Wallaces Farmer

Students take deep dive into soil and water health

Fifth and sixth grade students in Buena Vista County, Iowa, receive hands-on learning and take a field trip to see the conservation concepts they covered in class.

May 18, 2023

5 Min Read
students in field with teacher
WATER HEALTH: Students walk out on to an artesian fen fed by groundwater that is somewhat alkaline. The peat ranges in depth of 16.5 feet to 19.5 feet thick.Photos courtesy of Water Rocks

by Alena Whitaker

Each year, fifth and sixth grade students across Iowa’s Buena Vista County spend 10 days learning about soil and water health through a program sponsored by the county’s Soil and Water Conservation District. Colleen Schwanz, conservation assistant with the Buena Vista County SWCD, has been working with teachers for about 17 years to provide hands-on learning about these important topics using a series of daily lessons capped off with a field trip to see firsthand all the things they cover in the classroom. Since 1994, more than 10,000 students have participated in the program, and Schwanz has worked with some 4,200 of them since she started.

Students observe worms in plastic boxes of soil

“Youth education has been a top priority for our commissioners for as long as I can recall,” Schwanz says. “This program provides context and relevance to all students, whether they live in rural or urban areas, and helps meet the objective of helping the next generation have a good understanding that they can have a personal impact on soil and water health.”

Providing information and education that reinforces the positive contributions farmers are making to the environment, the program also addresses the geologic history of Iowa and how it contributed to the state’s fertile soil, conservation farming practices, biodiversity and habitats, and water quality concerns and remedies.

Schwanz relates the importance of providing students with interactive and highly engaging learning opportunities. “When I was asked to fill in after the previous teachers retired in 2006, I made a quick decision to take the program from a lecture base to a more hands-on approach that let the kids feel the dirt and dive into the water,” she says. “At the time, I thought it was going to be a one-and-done thing; but once I got rolling, the commissioners liked the changes and asked if I could keep going. Now, 17 years later, I’m still doing it and having a great time with every classroom I enter.”

Hands-on learning

The program runs in nine consecutive school days with Schwanz conducting a 45-minute lesson each day. It is capped off with a glacial landform field trip on which students see firsthand the impact the glaciers had on the Iowa terrain some 13,000 years ago, and to get outside the classroom and see a kettle hole, prairie remnant, fen, kame and glacial lake in real life.

“The last stop on the field trip is the Arnolds Park amusement park, which has installed a rain garden around its sign at the edge of the parking lot,” Schwanz says. “I use this to illustrate that every person and business can contribute to conservation and encourage the kids to go look around for things like rain gardens, pervious [porous] pavers and other ‘hidden-in-plain-sight’ conservation practices around town.”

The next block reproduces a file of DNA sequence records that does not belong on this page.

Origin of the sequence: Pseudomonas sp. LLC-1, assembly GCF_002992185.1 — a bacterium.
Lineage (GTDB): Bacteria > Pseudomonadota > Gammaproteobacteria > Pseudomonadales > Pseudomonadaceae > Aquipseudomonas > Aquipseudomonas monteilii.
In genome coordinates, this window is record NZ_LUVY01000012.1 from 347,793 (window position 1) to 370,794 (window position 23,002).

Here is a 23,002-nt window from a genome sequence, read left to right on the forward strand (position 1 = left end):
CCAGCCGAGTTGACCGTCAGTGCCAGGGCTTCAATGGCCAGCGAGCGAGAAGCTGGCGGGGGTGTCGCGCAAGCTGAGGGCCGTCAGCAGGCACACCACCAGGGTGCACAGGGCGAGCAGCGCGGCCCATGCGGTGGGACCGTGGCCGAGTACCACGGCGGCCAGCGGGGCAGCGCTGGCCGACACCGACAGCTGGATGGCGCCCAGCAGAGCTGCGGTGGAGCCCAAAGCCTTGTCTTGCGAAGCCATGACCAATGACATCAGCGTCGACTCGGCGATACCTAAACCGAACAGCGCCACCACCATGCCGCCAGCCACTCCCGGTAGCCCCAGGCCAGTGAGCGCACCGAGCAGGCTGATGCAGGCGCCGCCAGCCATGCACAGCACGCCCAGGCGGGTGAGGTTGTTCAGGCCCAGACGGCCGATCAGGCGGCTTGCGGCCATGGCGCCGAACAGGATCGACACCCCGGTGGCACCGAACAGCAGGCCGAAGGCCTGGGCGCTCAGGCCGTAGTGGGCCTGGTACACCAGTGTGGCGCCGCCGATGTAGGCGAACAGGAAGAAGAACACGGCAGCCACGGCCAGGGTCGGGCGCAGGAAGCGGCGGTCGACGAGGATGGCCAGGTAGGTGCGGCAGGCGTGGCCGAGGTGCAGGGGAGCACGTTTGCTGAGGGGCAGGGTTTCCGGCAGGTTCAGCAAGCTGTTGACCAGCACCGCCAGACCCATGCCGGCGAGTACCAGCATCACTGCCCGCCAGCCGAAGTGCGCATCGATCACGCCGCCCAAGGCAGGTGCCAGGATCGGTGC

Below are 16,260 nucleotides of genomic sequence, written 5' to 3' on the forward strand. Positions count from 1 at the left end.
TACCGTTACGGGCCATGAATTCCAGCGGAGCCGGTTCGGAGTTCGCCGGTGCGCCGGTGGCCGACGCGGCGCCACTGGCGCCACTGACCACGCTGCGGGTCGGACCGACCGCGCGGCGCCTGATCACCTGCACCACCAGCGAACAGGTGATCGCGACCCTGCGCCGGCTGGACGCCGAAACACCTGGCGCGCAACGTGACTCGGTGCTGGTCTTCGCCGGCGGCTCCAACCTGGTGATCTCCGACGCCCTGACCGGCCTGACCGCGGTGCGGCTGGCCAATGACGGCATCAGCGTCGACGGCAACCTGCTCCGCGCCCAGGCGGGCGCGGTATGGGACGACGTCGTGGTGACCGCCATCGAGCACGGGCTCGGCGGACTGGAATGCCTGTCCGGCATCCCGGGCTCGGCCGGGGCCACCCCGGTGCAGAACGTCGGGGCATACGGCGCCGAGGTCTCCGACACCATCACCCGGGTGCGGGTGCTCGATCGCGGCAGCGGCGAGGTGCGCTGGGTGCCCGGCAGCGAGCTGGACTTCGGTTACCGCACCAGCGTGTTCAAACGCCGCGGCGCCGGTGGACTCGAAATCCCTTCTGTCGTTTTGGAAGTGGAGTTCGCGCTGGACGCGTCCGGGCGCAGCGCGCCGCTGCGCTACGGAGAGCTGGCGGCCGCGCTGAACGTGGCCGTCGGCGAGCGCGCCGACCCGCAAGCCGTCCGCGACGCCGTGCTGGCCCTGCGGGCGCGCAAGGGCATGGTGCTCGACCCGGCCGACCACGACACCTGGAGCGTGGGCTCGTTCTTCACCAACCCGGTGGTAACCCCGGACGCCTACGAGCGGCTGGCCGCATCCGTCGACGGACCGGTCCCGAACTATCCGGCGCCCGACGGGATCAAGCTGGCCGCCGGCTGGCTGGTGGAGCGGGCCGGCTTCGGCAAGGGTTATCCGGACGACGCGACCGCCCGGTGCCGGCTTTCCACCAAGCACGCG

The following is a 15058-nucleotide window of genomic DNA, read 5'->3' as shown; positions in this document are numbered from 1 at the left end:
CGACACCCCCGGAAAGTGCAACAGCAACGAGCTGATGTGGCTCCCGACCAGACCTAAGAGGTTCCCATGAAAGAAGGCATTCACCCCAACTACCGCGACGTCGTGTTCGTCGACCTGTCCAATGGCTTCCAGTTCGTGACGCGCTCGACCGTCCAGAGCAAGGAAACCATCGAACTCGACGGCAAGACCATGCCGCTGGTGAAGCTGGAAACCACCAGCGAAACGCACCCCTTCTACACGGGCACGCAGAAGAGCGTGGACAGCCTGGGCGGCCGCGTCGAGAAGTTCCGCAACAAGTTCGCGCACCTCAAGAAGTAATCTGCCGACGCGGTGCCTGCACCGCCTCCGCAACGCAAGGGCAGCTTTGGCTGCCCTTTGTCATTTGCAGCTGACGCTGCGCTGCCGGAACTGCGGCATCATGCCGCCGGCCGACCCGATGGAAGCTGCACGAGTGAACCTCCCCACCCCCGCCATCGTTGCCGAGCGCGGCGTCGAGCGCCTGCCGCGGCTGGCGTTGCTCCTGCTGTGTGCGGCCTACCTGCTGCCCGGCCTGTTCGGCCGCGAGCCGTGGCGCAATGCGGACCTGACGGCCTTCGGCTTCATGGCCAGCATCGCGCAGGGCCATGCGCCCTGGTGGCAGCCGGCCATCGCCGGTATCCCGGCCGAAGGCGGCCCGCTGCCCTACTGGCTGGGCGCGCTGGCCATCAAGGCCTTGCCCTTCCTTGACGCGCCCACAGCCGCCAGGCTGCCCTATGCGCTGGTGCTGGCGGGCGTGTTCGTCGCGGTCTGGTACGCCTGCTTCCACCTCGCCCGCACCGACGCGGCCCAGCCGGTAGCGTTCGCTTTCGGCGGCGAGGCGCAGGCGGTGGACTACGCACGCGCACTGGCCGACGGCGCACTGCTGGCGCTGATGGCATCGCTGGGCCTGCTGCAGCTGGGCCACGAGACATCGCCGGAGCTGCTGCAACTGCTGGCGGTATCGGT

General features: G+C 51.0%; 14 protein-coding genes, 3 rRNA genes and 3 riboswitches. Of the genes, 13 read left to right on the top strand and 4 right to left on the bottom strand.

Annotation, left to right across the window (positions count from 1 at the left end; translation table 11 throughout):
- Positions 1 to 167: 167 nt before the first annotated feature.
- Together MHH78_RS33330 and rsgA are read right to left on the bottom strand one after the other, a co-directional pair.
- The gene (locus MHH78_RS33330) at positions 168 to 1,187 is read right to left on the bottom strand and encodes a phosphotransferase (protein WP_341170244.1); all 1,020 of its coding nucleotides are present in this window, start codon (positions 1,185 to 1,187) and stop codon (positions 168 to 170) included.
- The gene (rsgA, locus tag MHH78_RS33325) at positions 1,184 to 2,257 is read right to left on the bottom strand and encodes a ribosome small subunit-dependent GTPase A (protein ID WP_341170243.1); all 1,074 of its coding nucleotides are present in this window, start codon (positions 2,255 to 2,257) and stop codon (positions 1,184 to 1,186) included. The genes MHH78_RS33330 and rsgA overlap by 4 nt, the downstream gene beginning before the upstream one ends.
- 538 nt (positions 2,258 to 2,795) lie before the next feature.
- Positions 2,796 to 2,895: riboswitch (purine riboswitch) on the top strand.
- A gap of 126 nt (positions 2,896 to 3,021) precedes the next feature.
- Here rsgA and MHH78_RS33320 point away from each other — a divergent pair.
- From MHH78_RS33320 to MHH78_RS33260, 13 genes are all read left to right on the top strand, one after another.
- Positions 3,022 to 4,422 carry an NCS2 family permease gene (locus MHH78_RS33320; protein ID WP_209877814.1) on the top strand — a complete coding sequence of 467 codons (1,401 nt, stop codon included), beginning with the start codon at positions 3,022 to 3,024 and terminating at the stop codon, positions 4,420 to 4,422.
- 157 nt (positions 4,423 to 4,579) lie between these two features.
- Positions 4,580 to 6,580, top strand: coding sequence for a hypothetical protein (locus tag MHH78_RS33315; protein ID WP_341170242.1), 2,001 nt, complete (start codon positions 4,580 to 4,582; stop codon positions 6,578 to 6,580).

Students creating rain in experiment

Teachers are eager to work the program into their lesson plans, and many will bookend the visits with relevant subject matter. Teachers also appreciate the alignment with the Next Generation Science Standards that many schools use as guideposts.

“Before a recent visit to Sioux Central Elementary School, the class had been working on ecosystems,” Schwanz says. “It was a great opportunity to build on that foundation and discuss the soil and water ecosystems that surround us.”

Schwanz uses several activities and lessons from the Water Rocks! program, including Biodiversity Jenga, We All Live in a Watershed, Habitat Hopscotch and the ever-popular Dog Poo Relay Race. “The Water Rocks curriculum and activities have been tremendous resources that have helped me engage with the students in ways that stick with them long after they leave the classroom,” Schwanz says.

Schwanz related several stories about planting the seeds of interest and the far-reaching impacts of her in-class lessons. “More than once, I’ve had farmers stop in the service center looking to learn more about filter strips or other conservation practices because their child told them they should be doing more,” Schwanz says. “And purely by chance, a father was visiting his child’s classroom on a day we did the slake test to compare the soil adhesion properties of no-till and conventional tillage soils. He was not only amazed at the results, but he was also excited to learn more.”

Students looking at soil/peat in fen

Over time, Buena Vista County has seen a demographic shift encompassing an increase in urban populations. Schwanz and the SWCD view this shift as an opportunity to elevate understanding of the natural world — and the fact that farmers are a key part of helping to make soil and water healthier for everyone. “We reinforce the importance of conservation practices on farms, but also make certain that the kids in the city see and understand that there are conservation practices all around them, and that they can each make a difference,” Schwanz says.

“I don’t know how many more years I will be doing this, but the rewards of seeing the lightbulbs come on and the excitement of empowering kids to make a difference definitely make it enjoyable and uplifting,” Schwanz says.

Whitaker is a water and natural resources specialist with Water Rocks and Iowa Learning Farms.

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